John Philips

Here is an extract of a Conversation Dave Lackner-Smith had with former resident John Phillips on a social media website. John stayed at Sanctuary Halsall House for
just over 6 months in 1995. and came back on four other occasions.

John Philips

Hey David You may not remember me. I used to live at The Sanctuary Trust in Rochdale numerous years ago. Looking back at those times fills me with joy and sadness. The joy is meeting the staff at the sanctuary and knowing that they would be there for you no matter what and the sadness at the fact of being in such a bad way at the time.
I treated the staff nice but I was not exactly going with the programme. I remember all the bad I did and looking back now with the insight of being drug free after trying for so many years fills me with regret but believe it or not I did take a lot on board. I wanted to tell you that from the beginning to the end of my drug addiction you were a great person to talk to and wish I had listened a lot more at the time. You always had a good word to say and did and I know still will be doing a great job at the Sanctuary. So ultimately what I am saying is You, Sheila, Richard and all the staff at the sanctuary keep up the amazing work you do and take care.

David Lackner-Smith

Hi John, Of course I remember you -HOW COULD i EVER FORGET!! Glad to hear you are drug free. Life is good on the straight with plenty of highs on the natch (to coin a phrase from the poem The Perfect High). I have told Richard and spoke to Sheila last week – although she has now retired from the work. The work here at Sanctuary continues even though we have just lost £500,000 in funding during the last year. But as always the money is only a means to a more sustainable service and the work will always carry on whilst I’m alive. I would love to publish your story on our website to give others hope. Would you be willing to write a few lines of how your life was and what the best thing about sobriety is?

John Phillips

I would love to. In the throes of drug use my life was chaotic to say the least. It was all about chasing the next high, whether that meant soft or hard drugs. Nothing came in the way of my next fix even to the point of losing very special people to me. I remember always thinking that at any point I could just stop and it wouldn’t be so bad. Anyway I ended up stopping 2 times. The pull was always there; 1 year down the line I was doing it again. The turnaround came in 2002 when I collapsed where I was living and was taken to hospital where much to my surprise I was told I was Diabetic and would be Insulin dependent for the rest of my life. The drug team who I was under prescribed me Lofexidine which helped me through my withdrawals and I was soon on the way to what I can only describe as freedom, another chance if you will. Everything has changed, I feel awake , everything is so much brighter and the best thing about it all is I found the love of my life. I will never again feel like I have to be something I am not. Thanks for listening David. I would love to know if you could tell me anything about how John G is doing for himself. Not where he is, just how he is. He still pops in my mind now and again and I just want to know he is well. Thanks again David.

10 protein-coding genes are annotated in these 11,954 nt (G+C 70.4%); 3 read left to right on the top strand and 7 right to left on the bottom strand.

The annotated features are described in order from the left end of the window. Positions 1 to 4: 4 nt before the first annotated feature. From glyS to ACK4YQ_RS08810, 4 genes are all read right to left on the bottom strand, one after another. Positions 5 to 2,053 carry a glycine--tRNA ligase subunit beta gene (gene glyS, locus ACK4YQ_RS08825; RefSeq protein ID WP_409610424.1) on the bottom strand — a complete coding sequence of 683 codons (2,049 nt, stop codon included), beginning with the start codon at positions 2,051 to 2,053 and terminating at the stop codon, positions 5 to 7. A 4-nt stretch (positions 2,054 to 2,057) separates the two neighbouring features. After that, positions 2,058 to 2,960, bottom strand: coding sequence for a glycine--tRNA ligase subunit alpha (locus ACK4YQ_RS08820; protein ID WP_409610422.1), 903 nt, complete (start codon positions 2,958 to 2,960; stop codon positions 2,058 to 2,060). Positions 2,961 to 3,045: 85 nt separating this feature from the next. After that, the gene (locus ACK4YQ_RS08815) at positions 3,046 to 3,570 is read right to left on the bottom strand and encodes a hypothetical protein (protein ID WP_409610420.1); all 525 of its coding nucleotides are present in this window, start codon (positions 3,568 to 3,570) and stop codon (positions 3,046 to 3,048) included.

Other Stories

Y life saved after RSI intervention

Y was found rough sleeping by RSI and accepted into Halsall House in summer 2021 due to being homeless in Rochdale with no local connection.   He stayed in Halsall house receiving support and staying drug free for several months.  He completed “The Way Out” course alongside Narcotics Anonymous meetings and was doing well.   Around November

Adam gets a Job!

My Journey with Sanctuary Trust began after the covid lockdown ended in November 2020. I had spent lockdown bored and depressed like a lot of other people and spent a lot of time considering my options for when lockdown was over. I decided to email John Wigley to ask if I could volunteer in the

Steven have hope for the future

I started smoking cannabis at the age of 10 and crime became a daily thing, this resulted in me being in and out of prison most of my life. I progressed to harder drugs and became institutionalized towards the last few years of my addiction. I was either on the streets, homeless or in prison

My life turned around

I was very young when I started experimenting with drugs, this led to being in and out of prison because of offenses in trying to get access to more. At 36, I got a long term prison sentence, and I lost contact with my family and basically had no one. I was released from prison

My journey from deaths door to seeing the light and coming back to life.

My name is Allan Wood and this is my story. I grew up in Chadderton, Manchester. I had a good upbringing my parents did everything they could to provide the best for us. Before addiction I was into sports, swimming, golf, pool, and football. I often think if I could of have a career in

Sanctuary gave me opportunity to work with them and progress with them

I used to wake up and think, do I drink or do I kill myself? It was a very depressing time, felt like this for years. I am now at a point where I don’t feel this way. I don’t feel the need to drink, I am now 18 months sober. I still have my

Sign Up to our Newsletter

By clicking Subscribe you agree to Sanctuary Trust terms and conditions